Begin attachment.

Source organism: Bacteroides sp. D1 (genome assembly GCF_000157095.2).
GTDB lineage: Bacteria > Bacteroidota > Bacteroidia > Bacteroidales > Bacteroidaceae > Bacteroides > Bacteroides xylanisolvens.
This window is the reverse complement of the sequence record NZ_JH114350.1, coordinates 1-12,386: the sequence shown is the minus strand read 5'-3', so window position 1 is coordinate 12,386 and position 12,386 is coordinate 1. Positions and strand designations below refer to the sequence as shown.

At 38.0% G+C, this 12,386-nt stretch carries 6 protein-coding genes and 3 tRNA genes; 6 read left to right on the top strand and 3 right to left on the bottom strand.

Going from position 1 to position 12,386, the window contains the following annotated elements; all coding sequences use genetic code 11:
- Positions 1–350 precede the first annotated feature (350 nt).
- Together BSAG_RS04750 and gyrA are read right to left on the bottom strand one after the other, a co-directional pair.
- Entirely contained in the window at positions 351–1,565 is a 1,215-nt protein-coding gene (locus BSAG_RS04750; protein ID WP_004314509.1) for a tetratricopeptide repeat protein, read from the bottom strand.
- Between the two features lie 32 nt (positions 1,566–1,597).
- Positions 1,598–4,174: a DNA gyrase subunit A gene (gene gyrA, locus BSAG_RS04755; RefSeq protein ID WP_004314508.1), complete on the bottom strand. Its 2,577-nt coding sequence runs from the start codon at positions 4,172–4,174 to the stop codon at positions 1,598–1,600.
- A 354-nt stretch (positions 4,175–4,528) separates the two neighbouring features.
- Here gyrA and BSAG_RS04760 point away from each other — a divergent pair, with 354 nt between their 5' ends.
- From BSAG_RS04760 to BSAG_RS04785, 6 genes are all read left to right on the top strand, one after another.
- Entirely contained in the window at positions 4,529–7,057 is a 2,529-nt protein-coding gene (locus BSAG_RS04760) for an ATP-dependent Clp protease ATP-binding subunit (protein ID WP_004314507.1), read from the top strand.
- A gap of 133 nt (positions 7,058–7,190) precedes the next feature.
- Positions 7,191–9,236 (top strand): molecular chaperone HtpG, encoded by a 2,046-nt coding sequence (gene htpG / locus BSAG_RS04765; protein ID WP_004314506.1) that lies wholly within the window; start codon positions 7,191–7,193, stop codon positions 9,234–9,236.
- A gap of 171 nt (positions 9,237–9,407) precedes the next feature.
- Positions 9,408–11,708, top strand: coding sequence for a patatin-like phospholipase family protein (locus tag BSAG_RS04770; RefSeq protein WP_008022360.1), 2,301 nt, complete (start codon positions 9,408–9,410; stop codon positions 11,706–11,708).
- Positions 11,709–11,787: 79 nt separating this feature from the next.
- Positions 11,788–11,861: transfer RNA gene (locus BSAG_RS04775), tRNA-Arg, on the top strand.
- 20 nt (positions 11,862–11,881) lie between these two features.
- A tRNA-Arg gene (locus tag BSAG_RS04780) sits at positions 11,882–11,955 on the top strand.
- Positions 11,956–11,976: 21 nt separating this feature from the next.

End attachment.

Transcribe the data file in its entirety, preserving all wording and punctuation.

Source organism: Bacteroides sp. D1 (genome assembly GCF_000157095.2).
GTDB lineage: Bacteria > Bacteroidota > Bacteroidia > Bacteroidales > Bacteroidaceae > Bacteroides > Bacteroides xylanisolvens.
This window is the reverse complement of the sequence record NZ_JH114350.1, coordinates 1-12,386: the sequence shown is the minus strand read 5'-3', so window position 1 is coordinate 12,386 and position 12,386 is coordinate 1. Positions and strand designations below refer to the sequence as shown.

At 38.0% G+C, this 12,386-nt stretch carries 6 protein-coding genes and 3 tRNA genes; 6 read left to right on the top strand and 3 right to left on the bottom strand.

Going from position 1 to position 12,386, the window contains the following annotated elements; all coding sequences use genetic code 11:
- Positions 1–350 precede the first annotated feature (350 nt).
- Together BSAG_RS04750 and gyrA are read right to left on the bottom strand one after the other, a co-directional pair.
- Entirely contained in the window at positions 351–1,565 is a 1,215-nt protein-coding gene (locus BSAG_RS04750; protein ID WP_004314509.1) for a tetratricopeptide repeat protein, read from the bottom strand.
- Between the two features lie 32 nt (positions 1,566–1,597).
- Positions 1,598–4,174: a DNA gyrase subunit A gene (gene gyrA, locus BSAG_RS04755; RefSeq protein ID WP_004314508.1), complete on the bottom strand. Its 2,577-nt coding sequence runs from the start codon at positions 4,172–4,174 to the stop codon at positions 1,598–1,600.
- A 354-nt stretch (positions 4,175–4,528) separates the two neighbouring features.
- Here gyrA and BSAG_RS04760 point away from each other — a divergent pair, with 354 nt between their 5' ends.
- From BSAG_RS04760 to BSAG_RS04785, 6 genes are all read left to right on the top strand, one after another.
- Entirely contained in the window at positions 4,529–7,057 is a 2,529-nt protein-coding gene (locus BSAG_RS04760) for an ATP-dependent Clp protease ATP-binding subunit (protein ID WP_004314507.1), read from the top strand.
- A gap of 133 nt (positions 7,058–7,190) precedes the next feature.
- Positions 7,191–9,236 (top strand): molecular chaperone HtpG, encoded by a 2,046-nt coding sequence (gene htpG / locus BSAG_RS04765; protein ID WP_004314506.1) that lies wholly within the window; start codon positions 7,191–7,193, stop codon positions 9,234–9,236.
- A gap of 171 nt (positions 9,237–9,407) precedes the next feature.
- Positions 9,408–11,708, top strand: coding sequence for a patatin-like phospholipase family protein (locus tag BSAG_RS04770; RefSeq protein WP_008022360.1), 2,301 nt, complete (start codon positions 9,408–9,410; stop codon positions 11,706–11,708).
- Positions 11,709–11,787: 79 nt separating this feature from the next.
- Positions 11,788–11,861: transfer RNA gene (locus BSAG_RS04775), tRNA-Arg, on the top strand.
- 20 nt (positions 11,862–11,881) lie between these two features.
- A tRNA-Arg gene (locus tag BSAG_RS04780) sits at positions 11,882–11,955 on the top strand.
- Positions 11,956–11,976: 21 nt separating this feature from the next.